FRANKFURT, Germany — European Central Bank President Christine Lagarde warned today that the bank may have to raise interest rates beyond merely withdrawing stimulus and into territory that could restrain growth as the bank fights to control record inflation in the 19 countries that use the euro.
“We expect to raise rates further, and withdrawing accommodation may not be enough,” Lagarde said in a speech at a banking forum in Frankfurt, Germany. She said the bank intended to bring inflation down “in a timely manner” and that “how far we need to go, and how fast, will be determined by the inflation outlook.”
The ECB has raised rates at the fastest pace in its history to combat inflation that hit 10.7% in the eurozone in October, the highest since statistics started being kept in 1997 and far above the bank’s goal of 2%.
Inflation has been fed by high natural gas prices caused by Russia’s cutbacks in gas supply during the war in Ukraine and by bottlenecks in supplies of parts and raw materials as demand rebounds from restrictions imposed during the coronavirus pandemic.
In response, the central bank has lifted its benchmarks by two full percentage points since July. Analysts expect more increases to come from a Dec. 15 meeting.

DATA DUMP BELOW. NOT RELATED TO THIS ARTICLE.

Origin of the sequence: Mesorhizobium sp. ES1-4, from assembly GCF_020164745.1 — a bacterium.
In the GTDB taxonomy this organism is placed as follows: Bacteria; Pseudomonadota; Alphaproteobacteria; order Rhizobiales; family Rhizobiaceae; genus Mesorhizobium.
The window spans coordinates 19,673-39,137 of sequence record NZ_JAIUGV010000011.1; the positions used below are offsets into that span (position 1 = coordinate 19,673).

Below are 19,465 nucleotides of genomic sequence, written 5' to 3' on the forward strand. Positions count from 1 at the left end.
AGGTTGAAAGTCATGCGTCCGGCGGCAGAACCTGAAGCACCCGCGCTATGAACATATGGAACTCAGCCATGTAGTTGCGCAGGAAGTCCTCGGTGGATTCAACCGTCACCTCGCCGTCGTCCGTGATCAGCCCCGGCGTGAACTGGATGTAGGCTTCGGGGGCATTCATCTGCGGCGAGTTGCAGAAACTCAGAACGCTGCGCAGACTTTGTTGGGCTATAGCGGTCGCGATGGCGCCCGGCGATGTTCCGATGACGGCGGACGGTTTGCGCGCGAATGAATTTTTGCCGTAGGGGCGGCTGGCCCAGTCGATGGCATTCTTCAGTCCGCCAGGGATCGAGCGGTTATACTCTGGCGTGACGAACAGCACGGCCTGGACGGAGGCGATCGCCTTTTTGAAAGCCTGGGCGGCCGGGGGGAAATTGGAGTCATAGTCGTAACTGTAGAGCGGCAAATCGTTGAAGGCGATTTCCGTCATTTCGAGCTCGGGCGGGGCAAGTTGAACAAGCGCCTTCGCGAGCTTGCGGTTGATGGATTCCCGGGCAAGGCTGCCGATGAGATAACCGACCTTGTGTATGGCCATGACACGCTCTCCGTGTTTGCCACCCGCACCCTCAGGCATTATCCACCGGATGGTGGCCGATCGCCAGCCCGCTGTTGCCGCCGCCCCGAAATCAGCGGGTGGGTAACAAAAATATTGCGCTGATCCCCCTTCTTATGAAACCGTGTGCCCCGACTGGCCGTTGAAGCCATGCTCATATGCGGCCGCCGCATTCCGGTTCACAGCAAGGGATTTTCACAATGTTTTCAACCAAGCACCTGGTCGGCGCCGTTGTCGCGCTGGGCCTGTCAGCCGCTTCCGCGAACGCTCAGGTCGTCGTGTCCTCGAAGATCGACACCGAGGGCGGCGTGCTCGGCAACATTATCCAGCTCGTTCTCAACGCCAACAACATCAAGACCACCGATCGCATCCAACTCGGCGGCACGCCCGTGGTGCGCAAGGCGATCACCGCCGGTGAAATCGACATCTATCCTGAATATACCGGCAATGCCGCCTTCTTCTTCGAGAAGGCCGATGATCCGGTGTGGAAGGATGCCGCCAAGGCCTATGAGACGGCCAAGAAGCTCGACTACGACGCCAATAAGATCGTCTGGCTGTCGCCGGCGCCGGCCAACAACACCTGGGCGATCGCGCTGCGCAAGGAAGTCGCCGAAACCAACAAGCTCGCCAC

Lagarde cautioned governments against excessive spending on support for consumers and businesses hit by high energy costs, saying that such financial assistance needed to be temporary and targeted at the people most in need of help. Otherwise, spending could push up demand and thus inflation, and weaken incentives for people to conserve energy.
Higher central bank interest benchmarks influence the cost of lending, raising the price of credit and making it more expensive to borrow, spend or invest, thus reducing demand for goods and, in theory, restraining prices.
While higher rates are a key tool to contain inflation, their use can raise concerns about the impact on growth. The eurozone economy grew only 0.2% in the July-September quarter.
Many economists are predicting a recession at the end of this year and the start of next year as inflation robs consumers of purchasing power. Bank officials say higher rates now will avoid the need for even more drastic measures later on if inflation continues to run out of control.